Our soils are becoming more and more magnesium depleted. Supplement for improved sleep and digestion (read this article to know what type to buy). How much you need depends on you. I supplement 400mg with the last meal of my day.
2. Vitamin D3
Vitamin D3 is a crucial and luckily for us our bodies naturally produce it when sunshine hits our skin (sun lotioned skin prevents/reduces vitamin D3 production).
However, I live in Norway and the angle of sun we get is too narrow for the body to produce vitamin D3 from October to March.
Consequently, I supplement with 1000 IUs of vitamin D3 in liquid form during this period.
3. Salt (sodium)
I don’t eat a lot of glucose. Some days I only eat around 40 grams, mainly from vegetables. Other days I might eat around 150-200 grams. The consequence is that my body doesn’t hold on to water and for that reason is flushes out sodium amongst other things.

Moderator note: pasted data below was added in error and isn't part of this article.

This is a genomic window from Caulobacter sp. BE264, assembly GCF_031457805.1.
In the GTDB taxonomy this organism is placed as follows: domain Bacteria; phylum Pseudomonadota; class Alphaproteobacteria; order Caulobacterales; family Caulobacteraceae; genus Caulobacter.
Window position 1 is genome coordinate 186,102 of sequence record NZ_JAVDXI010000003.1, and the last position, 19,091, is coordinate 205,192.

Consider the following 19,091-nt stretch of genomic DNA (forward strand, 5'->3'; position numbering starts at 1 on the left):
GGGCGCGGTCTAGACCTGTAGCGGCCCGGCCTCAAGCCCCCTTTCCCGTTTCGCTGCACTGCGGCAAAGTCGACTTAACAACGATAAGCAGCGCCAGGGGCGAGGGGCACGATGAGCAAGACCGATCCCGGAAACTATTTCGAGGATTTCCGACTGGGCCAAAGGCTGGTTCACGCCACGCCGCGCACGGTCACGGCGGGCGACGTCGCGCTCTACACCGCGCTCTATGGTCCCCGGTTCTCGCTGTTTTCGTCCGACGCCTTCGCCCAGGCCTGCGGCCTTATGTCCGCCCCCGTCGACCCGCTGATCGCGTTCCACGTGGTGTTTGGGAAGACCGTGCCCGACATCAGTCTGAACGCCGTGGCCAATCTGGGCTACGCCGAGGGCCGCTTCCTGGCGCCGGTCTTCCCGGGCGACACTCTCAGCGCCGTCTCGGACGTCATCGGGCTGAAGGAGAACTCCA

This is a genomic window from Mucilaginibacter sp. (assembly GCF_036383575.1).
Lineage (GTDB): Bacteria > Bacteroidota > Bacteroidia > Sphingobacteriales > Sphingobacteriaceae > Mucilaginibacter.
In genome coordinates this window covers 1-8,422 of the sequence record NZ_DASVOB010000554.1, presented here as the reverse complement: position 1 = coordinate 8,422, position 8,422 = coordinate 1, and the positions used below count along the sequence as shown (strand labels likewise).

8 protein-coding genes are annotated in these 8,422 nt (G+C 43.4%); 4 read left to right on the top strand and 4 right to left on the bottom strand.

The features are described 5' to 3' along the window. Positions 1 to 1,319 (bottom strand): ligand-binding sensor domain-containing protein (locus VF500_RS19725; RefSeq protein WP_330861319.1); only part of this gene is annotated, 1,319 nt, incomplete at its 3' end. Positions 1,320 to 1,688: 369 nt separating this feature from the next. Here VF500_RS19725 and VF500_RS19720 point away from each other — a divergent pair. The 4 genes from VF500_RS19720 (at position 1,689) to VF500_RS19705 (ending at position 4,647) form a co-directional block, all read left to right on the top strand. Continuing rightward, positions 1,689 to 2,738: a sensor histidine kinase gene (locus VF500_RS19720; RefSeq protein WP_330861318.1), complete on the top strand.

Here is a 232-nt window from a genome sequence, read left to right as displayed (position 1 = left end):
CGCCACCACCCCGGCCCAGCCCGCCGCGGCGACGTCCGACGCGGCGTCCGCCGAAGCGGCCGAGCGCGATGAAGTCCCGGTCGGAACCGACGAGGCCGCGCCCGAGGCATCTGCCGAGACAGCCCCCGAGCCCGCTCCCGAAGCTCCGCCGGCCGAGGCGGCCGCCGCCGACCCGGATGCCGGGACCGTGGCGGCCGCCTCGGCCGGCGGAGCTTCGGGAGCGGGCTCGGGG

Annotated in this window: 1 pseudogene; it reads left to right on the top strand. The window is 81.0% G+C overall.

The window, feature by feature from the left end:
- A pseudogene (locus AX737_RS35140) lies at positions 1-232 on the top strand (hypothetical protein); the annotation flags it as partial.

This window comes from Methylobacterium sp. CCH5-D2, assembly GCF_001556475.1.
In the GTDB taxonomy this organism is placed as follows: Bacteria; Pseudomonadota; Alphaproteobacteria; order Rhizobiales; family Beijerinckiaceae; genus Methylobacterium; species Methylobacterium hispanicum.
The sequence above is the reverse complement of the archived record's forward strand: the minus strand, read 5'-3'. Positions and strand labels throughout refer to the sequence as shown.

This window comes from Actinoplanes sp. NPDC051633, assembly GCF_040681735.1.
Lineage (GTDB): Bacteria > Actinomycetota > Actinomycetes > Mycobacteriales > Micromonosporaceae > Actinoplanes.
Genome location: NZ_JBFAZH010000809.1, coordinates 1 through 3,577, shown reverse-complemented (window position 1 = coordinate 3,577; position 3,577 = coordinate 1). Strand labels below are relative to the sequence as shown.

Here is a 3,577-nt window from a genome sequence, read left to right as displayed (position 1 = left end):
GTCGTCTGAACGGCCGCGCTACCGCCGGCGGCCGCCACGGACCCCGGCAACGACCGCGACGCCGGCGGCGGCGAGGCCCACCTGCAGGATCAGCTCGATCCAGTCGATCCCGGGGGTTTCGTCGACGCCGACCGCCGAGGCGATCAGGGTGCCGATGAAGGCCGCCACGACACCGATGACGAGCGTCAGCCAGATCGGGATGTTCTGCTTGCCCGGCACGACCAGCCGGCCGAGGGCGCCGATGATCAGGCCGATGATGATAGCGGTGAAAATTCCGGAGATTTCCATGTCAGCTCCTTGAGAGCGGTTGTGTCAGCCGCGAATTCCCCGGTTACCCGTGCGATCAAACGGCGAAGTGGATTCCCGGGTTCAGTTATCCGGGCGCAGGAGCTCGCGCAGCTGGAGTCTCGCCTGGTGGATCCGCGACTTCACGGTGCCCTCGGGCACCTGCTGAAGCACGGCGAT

For some people this is no big deal but for me it is. If I don’t supplement with salt the sodium levels in my body will be too low and I’ll start feeling dumb, not present and other weird things.
Salt is crucial for the body and not dangerous. I recommend that you at least salt your food generously. If you suddenly start feeling like described above sure you supplement with salt and/or eat some more glucose and you’ll be fine.
#5: Cut yourself some slack, use the 80/20 rule!
If you’re still reading this post you’re really interested in eating yourself to a better life. Well done.
Now, let’s be brutally honest about one thing:
It can be hard to eat according to the life-changing eating habits all the time.
Yes, eating right makes you feel good and with time your desire for bad foods will all but disappear.